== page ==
You might also explore an entirely new arena, to ignite creativity. Get a looper and give yourself 20 minutes of free exploration by yourself and whatever loops you improvise, for example. If you’ve spent 45 minutes drilling one tune, follow that with the opportunity to take that harmonic workout and explore what you hear and how you react to what has been played. Exploring freedom within music can be just as fruitful as working every chord scale of a tune. Dig into the details and then let it all go and play freely, in other words. Give yourself time to explore both sides of the equation.
It’s important to explore everything that music has to offer, just as it’s important to take the time to dig deeply into one thing, at times. Only you (or someone who knows your playing very well) can know what you’re excelling at, what you’re avoiding, and what you may be missing. If you feel like you might be missing out on something by focusing too hard on one thing, take a break and explore other things. Even if you come back to it with the realization that you are doing exactly what you should be doing in the moment, you won’t be any worse off, and you may have even gained some perspective in the process.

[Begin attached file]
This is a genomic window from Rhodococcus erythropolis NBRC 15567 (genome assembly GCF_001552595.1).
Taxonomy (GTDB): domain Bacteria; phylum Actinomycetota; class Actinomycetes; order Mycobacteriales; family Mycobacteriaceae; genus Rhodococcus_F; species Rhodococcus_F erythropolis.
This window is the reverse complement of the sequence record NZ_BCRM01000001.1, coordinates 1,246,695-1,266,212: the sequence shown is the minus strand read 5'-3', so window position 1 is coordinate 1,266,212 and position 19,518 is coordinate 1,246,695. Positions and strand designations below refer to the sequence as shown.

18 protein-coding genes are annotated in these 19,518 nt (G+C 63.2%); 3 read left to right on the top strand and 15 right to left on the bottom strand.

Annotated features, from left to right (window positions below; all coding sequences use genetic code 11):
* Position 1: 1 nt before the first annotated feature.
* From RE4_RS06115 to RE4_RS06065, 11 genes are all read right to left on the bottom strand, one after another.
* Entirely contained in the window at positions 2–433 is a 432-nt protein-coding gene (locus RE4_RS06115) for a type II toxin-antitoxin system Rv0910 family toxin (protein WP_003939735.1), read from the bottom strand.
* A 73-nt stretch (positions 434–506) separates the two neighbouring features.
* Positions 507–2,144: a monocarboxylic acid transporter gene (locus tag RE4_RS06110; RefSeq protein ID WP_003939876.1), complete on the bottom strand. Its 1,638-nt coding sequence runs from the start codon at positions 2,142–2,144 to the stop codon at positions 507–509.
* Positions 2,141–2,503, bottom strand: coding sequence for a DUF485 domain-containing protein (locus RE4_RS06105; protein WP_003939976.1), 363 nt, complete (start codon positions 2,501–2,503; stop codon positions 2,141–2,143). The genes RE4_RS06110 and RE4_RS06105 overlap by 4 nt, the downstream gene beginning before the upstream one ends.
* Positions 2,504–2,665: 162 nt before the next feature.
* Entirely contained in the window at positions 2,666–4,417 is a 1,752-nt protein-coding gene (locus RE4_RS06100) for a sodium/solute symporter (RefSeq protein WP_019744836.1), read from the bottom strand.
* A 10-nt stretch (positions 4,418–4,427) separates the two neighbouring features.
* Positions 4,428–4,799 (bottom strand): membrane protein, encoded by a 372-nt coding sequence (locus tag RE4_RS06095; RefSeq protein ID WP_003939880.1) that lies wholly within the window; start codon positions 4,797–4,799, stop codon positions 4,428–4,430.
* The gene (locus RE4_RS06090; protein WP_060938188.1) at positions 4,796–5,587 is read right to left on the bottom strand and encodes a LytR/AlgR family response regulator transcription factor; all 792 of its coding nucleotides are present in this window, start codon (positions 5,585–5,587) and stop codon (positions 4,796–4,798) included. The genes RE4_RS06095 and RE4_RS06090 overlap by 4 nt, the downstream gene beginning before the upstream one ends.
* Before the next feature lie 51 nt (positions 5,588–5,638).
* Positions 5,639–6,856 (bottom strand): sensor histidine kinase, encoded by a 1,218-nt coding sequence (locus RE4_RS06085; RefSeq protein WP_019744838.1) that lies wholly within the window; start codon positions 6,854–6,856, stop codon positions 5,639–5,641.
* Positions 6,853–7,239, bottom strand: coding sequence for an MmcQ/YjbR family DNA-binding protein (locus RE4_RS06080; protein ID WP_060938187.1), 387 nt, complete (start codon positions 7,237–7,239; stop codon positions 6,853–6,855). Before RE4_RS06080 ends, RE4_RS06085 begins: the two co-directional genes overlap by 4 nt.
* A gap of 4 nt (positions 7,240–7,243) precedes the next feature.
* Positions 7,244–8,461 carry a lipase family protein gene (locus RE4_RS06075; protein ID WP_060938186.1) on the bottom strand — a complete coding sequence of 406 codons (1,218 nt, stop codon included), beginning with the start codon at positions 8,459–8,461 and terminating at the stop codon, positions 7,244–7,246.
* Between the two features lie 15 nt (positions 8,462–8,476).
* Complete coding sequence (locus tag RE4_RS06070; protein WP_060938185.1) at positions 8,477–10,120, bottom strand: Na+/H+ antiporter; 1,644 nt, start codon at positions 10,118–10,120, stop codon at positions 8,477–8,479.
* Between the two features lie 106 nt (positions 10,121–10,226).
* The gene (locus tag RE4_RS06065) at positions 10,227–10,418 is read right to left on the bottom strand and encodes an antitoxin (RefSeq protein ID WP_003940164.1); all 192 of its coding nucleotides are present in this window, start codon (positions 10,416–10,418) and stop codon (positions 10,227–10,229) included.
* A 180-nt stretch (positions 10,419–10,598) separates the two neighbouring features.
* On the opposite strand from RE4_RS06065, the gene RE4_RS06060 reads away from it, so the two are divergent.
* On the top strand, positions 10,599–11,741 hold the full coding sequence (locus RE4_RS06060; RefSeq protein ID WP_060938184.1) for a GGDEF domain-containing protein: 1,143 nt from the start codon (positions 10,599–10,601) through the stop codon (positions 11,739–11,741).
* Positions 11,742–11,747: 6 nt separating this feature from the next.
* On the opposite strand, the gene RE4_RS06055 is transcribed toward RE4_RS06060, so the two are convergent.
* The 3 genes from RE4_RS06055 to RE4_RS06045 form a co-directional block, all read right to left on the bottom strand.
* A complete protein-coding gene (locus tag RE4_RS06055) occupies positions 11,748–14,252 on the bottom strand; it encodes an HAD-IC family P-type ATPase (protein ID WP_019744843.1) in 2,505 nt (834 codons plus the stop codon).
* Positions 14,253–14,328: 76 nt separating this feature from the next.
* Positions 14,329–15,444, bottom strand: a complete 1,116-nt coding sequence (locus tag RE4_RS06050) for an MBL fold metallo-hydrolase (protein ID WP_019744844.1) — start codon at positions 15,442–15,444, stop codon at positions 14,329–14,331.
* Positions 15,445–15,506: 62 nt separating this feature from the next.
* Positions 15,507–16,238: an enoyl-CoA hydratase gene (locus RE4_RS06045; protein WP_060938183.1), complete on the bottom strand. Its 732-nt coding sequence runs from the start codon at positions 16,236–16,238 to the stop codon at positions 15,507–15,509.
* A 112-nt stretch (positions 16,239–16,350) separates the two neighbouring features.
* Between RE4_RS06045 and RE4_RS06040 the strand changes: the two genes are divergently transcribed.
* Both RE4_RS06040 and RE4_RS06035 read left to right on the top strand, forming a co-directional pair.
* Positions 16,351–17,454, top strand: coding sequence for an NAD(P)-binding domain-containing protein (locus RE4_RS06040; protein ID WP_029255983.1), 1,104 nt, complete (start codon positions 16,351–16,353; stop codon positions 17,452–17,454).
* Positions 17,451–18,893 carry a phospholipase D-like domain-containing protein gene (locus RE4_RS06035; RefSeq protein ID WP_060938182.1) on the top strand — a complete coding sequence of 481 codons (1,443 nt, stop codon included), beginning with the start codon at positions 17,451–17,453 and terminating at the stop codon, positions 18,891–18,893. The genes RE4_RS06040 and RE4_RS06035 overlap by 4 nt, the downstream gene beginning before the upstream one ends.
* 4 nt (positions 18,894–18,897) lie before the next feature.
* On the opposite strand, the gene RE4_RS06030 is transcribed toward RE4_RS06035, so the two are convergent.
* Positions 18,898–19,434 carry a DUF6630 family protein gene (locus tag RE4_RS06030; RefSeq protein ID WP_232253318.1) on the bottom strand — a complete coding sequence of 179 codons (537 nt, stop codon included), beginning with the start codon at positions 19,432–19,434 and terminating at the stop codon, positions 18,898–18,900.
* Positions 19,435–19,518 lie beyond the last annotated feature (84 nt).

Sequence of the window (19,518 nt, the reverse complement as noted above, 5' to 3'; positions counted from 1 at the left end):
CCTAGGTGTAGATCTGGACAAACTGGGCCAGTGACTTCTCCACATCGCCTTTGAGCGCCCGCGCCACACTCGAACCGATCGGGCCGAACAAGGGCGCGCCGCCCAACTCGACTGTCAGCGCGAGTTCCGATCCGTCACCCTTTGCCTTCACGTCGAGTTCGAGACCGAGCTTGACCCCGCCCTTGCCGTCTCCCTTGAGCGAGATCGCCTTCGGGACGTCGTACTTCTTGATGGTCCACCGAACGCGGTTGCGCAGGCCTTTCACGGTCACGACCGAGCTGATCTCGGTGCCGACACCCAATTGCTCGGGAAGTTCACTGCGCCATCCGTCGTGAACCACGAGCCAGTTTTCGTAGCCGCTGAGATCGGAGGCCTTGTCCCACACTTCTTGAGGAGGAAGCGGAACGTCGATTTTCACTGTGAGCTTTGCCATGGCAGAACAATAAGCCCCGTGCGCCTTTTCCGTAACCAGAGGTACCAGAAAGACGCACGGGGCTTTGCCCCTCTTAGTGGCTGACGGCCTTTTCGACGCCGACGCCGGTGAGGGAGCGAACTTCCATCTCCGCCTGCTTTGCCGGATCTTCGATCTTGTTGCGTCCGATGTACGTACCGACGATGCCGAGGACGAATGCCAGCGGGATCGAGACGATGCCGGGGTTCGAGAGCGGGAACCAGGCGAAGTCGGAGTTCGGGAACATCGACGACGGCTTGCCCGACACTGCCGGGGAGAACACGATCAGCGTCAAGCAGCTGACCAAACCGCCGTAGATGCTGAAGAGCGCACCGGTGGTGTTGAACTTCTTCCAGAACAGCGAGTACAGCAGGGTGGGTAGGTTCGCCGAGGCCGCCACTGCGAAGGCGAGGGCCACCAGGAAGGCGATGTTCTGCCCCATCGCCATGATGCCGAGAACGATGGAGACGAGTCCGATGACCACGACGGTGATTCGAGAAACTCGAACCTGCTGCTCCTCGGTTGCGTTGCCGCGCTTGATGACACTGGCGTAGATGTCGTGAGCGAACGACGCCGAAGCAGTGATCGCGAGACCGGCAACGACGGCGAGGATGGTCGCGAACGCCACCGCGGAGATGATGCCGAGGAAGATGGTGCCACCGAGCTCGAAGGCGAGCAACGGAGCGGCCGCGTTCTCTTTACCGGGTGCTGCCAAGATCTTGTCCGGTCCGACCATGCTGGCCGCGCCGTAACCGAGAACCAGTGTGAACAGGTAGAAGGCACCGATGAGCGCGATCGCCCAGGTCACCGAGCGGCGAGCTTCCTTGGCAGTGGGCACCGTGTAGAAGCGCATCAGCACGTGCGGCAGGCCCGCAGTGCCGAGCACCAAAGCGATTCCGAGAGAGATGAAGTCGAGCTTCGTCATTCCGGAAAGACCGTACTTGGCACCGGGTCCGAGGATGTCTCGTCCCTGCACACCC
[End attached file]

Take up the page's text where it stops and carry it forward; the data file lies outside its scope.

Now, about developing that expanded knowledge of the fingerboard, it sounds like you are doing some very good work. Again, here may be an opportunity to expand your perspective a little bit.
You mentioned that you play everything in multiple set positions, which is fantastic! If you are already doing that, then yes, I would suggest that you include more tunes into your repertoire. It can take years to really get those exercises down, and you’ll drive yourself nuts playing just one song over and over again. Additionally, exploring those exercises over different tunes will present you with new challenges (as I said earlier) and force you to make new connections. This will help you to internalize the ability to recognize the notes available, how they relate to a variety of chord types surrounding those notes, as well as where they land on the fretboard in relation to each other.
In other words, working on a new tune will help you to play “Straight, No Chaser” better!
As far as literal fretboard awareness goes, reading notation is still the best way to map it out, in my opinion. Whether it’s Bach cello suites, Charlie Parker heads, or written transcriptions out of a book, they will all help you to map out that fretboard quicker than most anything else ever could. It’s a direct connection. You have to look at a note and instantly recognize what the note is, recognize all of the different places you could play it and then evaluate what position and fingering makes the most sense for the line as a whole. Sight-reading notation is, bar-none, the absolute best way to learn your finger-board.
The second best way is writing notation, whether it’s your own music or a transcription you did. It doesn’t matter. It’s the way to train your brain to make the connections necessary to know your fretboard like the back of your hand.
I hope there is some food for thought in here that resonates. Best of luck!